Desperately Seeking A Postwar President In Ukraine
(Article text ©2019 RFE/RL, Inc., Radio Free Europe/Radio Liberty – rferl.org – Christopher Miller – KYIV, Jan. 25, 2019 – article text also appeared at rferl.org/a/desperately-seeking-a-postwar-president-in-ukraine/29730680.html)
Ukrainians say the biggest problem facing their country ahead of a crucial presidential election in March is the same one that ushered in the current head of state in the first place: war.
It’s been almost four years since officials from Ukraine, Russia, France, and Germany agreed on a way to end a hot phase of the conflict between Ukraine’s central government and Russia-backed separatists in the east.
Fast forward to today, and that deal, known as the Minsk accords, has largely failed, much to the dismay of most of Ukraine’s 44 million citizens.
Sporadic fighting has killed more than 10,000 people and displaced 2 million more from an area sliced through by a 500-kilometer “line of contact” teeming with land mines. As the war grinds toward a sixth year, there is no end in sight.
But a growing field of challengers hopes that fellow Ukrainians are ready to turn the page on their wartime president, Petro Poroshenko.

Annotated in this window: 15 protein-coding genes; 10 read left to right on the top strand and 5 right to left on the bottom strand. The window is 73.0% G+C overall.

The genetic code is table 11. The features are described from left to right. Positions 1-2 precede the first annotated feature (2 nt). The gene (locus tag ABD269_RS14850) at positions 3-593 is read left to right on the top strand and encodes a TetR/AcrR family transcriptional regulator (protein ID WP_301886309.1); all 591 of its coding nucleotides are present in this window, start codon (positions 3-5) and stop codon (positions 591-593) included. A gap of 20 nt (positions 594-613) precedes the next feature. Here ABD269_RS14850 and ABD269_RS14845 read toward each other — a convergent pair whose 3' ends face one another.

Just don’t insist on seeing the fine print.
“Everyone is saying they will finish the war…and they may talk about general ideas, like international peacekeepers, as a way of moving forward,” says Oleksiy Haran, a professor of political science at Kyiv’s Mohyla Academy and head of research at the Ilko Kucheriv Democratic Initiatives Foundation, a think tank. “But I think no politician is able to talk about specific details.”
Moreover, he adds, any candidate who is brave enough to offer specifics “would immediately be accused of making concessions to [Russian President Vladimir] Putin.”
In fact, that’s already happened.
Talking To The Separatists
Candidates Yuriy Boiko and Oleksandr Vilkul, whose opposition parties are regarded by some as Russia-friendly or pro-Russian, have suggested any peace deal should include compromises and dialogue with the separatists — a nonstarter for many Ukrainians who equate such a move with capitulation.
One candidate who has laid out a “new strategy for peace and security” is Yulia Tymoshenko, a former gas executive and prime minister who lost a presidential runoff to Viktor Yanukovych in 2010 and looks like a front-runner in the looming race.
She proposed a “Budapest+” negotiating format involving the European Union, China, France, Germany, Russia, the United Kingdom, and the United States. The name is a reference to widely lauded quadrilateral talks in 1994 at which a newly independent Kyiv agreed to give up the world’s third-largest nuclear arsenal in exchange for security assurances from Washington, London, and Moscow. Russia’s annexation of Crimea in 2014 and support for armed separatists in eastern Ukraine marked a clear abrogation of that commitment, in most Ukrainians’ eyes.
Speaking to a packed house of supporters in the capital on January 22, Tymoshenko even offered up a hopeful vision to millions of eastern Ukrainians displaced by the war: “Gather up your fridge magnets, you’ll soon have someplace to hang them.”